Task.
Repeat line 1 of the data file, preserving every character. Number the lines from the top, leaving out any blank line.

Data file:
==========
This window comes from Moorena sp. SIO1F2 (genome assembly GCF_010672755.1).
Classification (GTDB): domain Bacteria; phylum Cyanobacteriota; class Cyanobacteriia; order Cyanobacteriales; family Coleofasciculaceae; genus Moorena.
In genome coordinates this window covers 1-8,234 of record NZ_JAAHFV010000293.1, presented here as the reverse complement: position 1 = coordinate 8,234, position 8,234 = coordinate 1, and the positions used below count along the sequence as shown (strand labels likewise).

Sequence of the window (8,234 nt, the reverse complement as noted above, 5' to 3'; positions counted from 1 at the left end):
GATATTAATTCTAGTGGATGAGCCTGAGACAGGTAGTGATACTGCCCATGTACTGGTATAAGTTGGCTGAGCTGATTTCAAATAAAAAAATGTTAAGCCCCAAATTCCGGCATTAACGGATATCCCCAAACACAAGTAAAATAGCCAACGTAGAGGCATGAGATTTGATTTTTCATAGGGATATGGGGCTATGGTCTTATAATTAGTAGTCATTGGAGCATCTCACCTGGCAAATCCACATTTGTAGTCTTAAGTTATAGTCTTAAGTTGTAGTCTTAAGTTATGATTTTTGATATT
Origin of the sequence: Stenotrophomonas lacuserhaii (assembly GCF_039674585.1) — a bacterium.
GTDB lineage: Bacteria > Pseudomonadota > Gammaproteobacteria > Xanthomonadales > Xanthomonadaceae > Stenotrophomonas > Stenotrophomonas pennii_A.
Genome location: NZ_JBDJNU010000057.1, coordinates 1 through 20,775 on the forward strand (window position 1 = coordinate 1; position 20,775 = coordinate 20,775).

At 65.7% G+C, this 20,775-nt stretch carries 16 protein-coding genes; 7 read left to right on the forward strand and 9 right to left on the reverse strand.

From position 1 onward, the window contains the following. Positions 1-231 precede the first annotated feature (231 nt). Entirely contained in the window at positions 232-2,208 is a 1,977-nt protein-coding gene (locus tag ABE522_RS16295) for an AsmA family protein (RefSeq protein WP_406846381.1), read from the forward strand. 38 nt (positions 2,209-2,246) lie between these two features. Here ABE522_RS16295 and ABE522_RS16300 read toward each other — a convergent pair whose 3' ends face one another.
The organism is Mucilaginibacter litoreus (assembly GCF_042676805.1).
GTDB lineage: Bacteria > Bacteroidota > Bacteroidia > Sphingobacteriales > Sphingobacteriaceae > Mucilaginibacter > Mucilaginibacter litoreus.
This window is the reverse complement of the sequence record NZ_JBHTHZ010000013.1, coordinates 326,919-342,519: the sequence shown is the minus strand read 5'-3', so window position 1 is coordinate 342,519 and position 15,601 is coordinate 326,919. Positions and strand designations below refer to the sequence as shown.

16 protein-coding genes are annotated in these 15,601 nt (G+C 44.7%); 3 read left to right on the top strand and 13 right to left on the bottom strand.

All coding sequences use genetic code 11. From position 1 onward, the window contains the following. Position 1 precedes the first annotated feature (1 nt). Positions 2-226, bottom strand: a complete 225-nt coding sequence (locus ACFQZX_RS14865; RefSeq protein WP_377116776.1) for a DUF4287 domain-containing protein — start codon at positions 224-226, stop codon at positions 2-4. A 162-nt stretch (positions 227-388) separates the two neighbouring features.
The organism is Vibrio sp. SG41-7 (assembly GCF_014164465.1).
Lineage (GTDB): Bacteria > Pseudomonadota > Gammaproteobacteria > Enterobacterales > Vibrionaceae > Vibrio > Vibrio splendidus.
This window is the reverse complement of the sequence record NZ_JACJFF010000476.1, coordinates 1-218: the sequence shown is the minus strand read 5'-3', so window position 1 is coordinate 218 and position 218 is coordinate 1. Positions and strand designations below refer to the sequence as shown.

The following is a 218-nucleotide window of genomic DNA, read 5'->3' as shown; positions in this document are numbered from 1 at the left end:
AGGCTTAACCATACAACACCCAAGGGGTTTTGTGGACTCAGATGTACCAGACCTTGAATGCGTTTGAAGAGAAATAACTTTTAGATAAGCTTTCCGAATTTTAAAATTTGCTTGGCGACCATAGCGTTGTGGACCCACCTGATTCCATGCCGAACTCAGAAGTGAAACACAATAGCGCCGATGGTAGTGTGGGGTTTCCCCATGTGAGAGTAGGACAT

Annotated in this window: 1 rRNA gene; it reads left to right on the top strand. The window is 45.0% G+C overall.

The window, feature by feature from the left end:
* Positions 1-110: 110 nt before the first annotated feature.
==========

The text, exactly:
This window comes from Moorena sp. SIO1F2 (genome assembly GCF_010672755.1).